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Policing Alcohol-related Crime in the UK: Would a Public Health Approach in Alcohol-related Crime Reduction Strategies Help Maximise Success?

NCJ Number
Crime Prevention and Community Safety: An International Journal Volume: 3 Issue: 4 Dated: 2001 Pages: 47-54
Ann Deehan
Rob Mawby
Date Published
8 pages
This article reports on a study to explore the possible benefits of applying alcohol-related public health interventions by the police to arrestees in the United Kingdom.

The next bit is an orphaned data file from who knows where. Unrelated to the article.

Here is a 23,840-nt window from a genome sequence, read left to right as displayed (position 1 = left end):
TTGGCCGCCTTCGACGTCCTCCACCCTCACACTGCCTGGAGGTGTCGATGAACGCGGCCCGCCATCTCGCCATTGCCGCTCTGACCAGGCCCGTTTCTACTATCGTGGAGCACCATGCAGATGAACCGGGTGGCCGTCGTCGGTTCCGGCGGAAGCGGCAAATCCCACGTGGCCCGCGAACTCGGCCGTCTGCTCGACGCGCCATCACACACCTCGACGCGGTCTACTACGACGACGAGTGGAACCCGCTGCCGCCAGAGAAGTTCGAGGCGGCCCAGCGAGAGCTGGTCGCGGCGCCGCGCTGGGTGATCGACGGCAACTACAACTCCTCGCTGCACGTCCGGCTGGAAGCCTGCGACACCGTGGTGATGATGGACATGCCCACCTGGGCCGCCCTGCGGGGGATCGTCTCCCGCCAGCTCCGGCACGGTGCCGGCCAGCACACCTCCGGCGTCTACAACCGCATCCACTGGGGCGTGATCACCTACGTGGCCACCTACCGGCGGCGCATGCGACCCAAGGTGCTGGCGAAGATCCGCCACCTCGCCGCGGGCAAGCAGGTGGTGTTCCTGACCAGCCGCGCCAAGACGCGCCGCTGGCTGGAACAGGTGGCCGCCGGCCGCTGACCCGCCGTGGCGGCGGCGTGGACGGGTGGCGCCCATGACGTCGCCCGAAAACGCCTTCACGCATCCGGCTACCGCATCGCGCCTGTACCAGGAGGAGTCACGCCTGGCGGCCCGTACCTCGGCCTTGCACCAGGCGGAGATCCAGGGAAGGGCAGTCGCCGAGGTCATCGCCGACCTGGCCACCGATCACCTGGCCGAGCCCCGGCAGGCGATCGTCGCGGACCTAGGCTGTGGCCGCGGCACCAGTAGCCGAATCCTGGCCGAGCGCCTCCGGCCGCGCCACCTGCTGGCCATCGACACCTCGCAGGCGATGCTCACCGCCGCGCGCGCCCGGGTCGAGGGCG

This study began by examining the reasons why alcohol-related public health policy has not filtered into the criminal justice system in the United Kingdom, as has drug use public policy. This article discusses the link between crime prevention and public health policy, national policy context, local policy context, the role and work environment of the police, barriers to police engaging with intoxicated offenders, potential for public health alcohol interventions in the criminal justice system, and potential target groups. The possible roles that police can legitimately have in such a policy are explored. The provision of health promotional materials to individuals in custody is thought to be unlikely to be a useful method. The use of diversion or referral schemes are discussed as being potentially effective due to the fact that police contact may come at a vulnerable point in the life of the individual who may be willing to consider quitting substance abuse. Delayed cautioning, which is returning at a later date, after release, for cautioning, has been found to be an option worth considering. It is argued that an alcohol public health element in crime reduction strategy should focus on the problematic alcohol user rather than the alcohol-dependent user, and it is recommended that the police custody suite may be the ideal setting for public health intervention to begin.